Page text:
What gets dismissed or ignored here are Marx’s arguments that the people who happen to be running the system at any particular moment are not really in control of the situation. What are really in control are the “laws of capitalist production.” Individual personifications of capital––and this includes atypical personifications such as individual state capitals and worker-run enterprises––must submit to these laws or relinquish their “control.” The most important law is the “law of value,” the determination of value by labor-time. It compels a business, whoever owns or “controls” it, to minimize costs in order to remain competitive, and therefore to lay off inefficient or unnecessary workers, speed up production, have unsafe working conditions, produce for profit instead of producing for need, and so on. If you are in a capitalist system, you cannot just issue a directive to produce for need, or a directive to refrain from laying off workers. Cutting costs is the key to survival. Putting different people with different priorities in “control” does not undo this law or the other laws of capitalist production. But the defects of the system will persist until these laws are undone.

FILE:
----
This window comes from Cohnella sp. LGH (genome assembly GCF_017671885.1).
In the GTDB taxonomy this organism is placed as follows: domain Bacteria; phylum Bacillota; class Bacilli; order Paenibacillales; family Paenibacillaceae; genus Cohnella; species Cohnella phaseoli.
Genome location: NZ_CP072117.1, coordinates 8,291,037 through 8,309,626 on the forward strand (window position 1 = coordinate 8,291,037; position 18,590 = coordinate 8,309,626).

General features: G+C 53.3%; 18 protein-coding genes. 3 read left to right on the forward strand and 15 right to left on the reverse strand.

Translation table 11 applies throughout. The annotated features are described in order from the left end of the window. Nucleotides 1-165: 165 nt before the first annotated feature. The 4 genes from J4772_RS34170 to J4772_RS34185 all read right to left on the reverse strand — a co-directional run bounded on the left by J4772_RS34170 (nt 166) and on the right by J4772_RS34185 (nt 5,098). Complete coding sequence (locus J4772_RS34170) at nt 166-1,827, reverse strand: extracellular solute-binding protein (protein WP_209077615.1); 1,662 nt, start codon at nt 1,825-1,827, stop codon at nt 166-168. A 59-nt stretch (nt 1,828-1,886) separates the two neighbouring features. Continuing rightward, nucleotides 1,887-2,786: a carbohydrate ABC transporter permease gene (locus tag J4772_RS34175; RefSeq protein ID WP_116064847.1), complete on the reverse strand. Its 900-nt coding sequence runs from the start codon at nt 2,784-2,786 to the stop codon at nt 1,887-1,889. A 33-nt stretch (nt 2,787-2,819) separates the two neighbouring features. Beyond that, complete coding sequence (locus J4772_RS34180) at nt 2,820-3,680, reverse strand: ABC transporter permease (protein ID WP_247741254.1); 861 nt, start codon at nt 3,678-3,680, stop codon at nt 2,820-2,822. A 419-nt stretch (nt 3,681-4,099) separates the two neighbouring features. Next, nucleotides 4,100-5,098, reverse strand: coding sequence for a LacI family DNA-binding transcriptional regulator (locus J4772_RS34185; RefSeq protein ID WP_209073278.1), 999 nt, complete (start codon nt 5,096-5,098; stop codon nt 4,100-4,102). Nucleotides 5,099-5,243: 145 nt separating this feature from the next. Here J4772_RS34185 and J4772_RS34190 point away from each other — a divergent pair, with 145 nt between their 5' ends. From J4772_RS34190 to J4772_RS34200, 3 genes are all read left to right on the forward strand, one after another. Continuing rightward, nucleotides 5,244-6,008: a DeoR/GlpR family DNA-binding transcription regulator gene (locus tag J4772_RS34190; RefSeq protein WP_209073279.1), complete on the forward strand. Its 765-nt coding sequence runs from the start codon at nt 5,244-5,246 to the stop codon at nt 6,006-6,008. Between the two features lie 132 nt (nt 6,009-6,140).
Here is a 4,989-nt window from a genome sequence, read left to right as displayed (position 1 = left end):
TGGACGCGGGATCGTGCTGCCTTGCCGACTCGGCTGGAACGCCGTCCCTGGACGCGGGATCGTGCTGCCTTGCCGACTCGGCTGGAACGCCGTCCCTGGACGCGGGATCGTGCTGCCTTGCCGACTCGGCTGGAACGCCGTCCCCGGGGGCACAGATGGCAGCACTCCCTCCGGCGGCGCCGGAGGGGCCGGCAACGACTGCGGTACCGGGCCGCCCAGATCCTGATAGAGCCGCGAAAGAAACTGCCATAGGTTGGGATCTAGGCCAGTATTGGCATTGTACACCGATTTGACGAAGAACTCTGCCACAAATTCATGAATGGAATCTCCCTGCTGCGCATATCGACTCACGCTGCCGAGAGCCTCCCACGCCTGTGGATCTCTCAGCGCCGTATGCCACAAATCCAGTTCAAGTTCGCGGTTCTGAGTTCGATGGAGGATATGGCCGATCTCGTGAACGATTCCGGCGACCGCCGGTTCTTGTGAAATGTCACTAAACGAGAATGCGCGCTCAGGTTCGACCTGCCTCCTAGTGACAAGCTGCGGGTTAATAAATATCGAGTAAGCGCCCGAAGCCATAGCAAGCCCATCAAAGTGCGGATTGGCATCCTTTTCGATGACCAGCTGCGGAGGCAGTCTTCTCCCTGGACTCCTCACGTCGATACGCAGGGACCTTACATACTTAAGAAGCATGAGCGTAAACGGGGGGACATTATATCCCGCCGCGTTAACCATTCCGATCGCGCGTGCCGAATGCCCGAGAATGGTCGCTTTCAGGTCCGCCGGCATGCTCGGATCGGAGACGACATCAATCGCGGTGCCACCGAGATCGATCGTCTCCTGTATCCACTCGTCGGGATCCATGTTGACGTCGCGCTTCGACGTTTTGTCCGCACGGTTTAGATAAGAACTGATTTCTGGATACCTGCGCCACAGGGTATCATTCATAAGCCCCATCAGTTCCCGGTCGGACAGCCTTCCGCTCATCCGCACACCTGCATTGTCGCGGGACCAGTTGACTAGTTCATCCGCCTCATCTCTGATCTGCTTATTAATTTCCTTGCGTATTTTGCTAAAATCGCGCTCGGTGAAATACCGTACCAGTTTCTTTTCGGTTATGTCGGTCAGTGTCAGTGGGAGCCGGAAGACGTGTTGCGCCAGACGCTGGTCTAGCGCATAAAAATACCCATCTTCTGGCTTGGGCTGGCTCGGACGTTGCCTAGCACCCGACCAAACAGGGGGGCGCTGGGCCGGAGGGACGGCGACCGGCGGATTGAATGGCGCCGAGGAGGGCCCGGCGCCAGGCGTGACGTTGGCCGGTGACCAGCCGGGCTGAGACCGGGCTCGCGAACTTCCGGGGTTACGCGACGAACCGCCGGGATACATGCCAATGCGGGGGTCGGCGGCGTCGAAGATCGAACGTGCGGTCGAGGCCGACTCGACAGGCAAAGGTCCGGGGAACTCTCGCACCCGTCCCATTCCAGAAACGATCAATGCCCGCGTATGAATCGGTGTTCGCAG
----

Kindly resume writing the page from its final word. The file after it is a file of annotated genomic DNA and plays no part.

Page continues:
The Transformation of Values into Prices of Production
In the third volume of Capital, Marx does, finally, deal with the “real world”––the forms in which the categories and relations he has analyzed “appear[s] on the surface of society, in the actions of different capitals on one another, i.e. in competition, and in the everyday consciousness of the agents of production themselves.” For instance, instead of just speaking of “the capitalist” and the “surplus-value” he extracts from “the worker,” Marx deals with industrial capitalists, merchants, financiers, and landlords, as distinct groups with distinct interests and distinct kinds of income: industrial profit, commercial profit, interest, and rent. Even if capitalism is still not described in its full concrete complexity, we are worlds away from volume 1 and its focus on the direct production process.